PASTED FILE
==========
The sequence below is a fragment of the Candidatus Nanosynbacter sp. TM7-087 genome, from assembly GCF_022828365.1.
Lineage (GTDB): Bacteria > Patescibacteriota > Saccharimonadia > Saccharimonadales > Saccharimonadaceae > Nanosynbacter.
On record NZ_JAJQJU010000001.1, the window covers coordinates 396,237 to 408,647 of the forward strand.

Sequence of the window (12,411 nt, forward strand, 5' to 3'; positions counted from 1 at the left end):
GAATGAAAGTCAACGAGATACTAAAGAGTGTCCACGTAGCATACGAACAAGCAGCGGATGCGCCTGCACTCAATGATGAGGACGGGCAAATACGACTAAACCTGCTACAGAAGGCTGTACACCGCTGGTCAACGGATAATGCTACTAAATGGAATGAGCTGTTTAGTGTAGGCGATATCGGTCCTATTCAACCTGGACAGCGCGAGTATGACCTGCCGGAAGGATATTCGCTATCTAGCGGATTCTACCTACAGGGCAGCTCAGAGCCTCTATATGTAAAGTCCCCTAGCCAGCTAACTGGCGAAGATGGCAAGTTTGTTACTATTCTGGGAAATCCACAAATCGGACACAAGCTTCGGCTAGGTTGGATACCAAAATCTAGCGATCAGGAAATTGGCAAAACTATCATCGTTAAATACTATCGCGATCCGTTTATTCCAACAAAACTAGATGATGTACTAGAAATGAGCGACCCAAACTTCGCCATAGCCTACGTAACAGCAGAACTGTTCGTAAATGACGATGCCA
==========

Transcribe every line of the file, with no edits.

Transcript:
The sequence below is a fragment of the Candidatus Nanosynbacter sp. TM7-087 genome, from assembly GCF_022828365.1.
Lineage (GTDB): Bacteria > Patescibacteriota > Saccharimonadia > Saccharimonadales > Saccharimonadaceae > Nanosynbacter.
On record NZ_JAJQJU010000001.1, the window covers coordinates 396,237 to 408,647 of the forward strand.

Sequence of the window (12,411 nt, forward strand, 5' to 3'; positions counted from 1 at the left end):
GAATGAAAGTCAACGAGATACTAAAGAGTGTCCACGTAGCATACGAACAAGCAGCGGATGCGCCTGCACTCAATGATGAGGACGGGCAAATACGACTAAACCTGCTACAGAAGGCTGTACACCGCTGGTCAACGGATAATGCTACTAAATGGAATGAGCTGTTTAGTGTAGGCGATATCGGTCCTATTCAACCTGGACAGCGCGAGTATGACCTGCCGGAAGGATATTCGCTATCTAGCGGATTCTACCTACAGGGCAGCTCAGAGCCTCTATATGTAAAGTCCCCTAGCCAGCTAACTGGCGAAGATGGCAAGTTTGTTACTATTCTGGGAAATCCACAAATCGGACACAAGCTTCGGCTAGGTTGGATACCAAAATCTAGCGATCAGGAAATTGGCAAAACTATCATCGTTAAATACTATCGCGATCCGTTTATTCCAACAAAACTAGATGATGTACTAGAAATGAGCGACCCAAACTTCGCCATAGCCTACGTAACAGCAGAACTGTTCGTAAATGACGATGCCA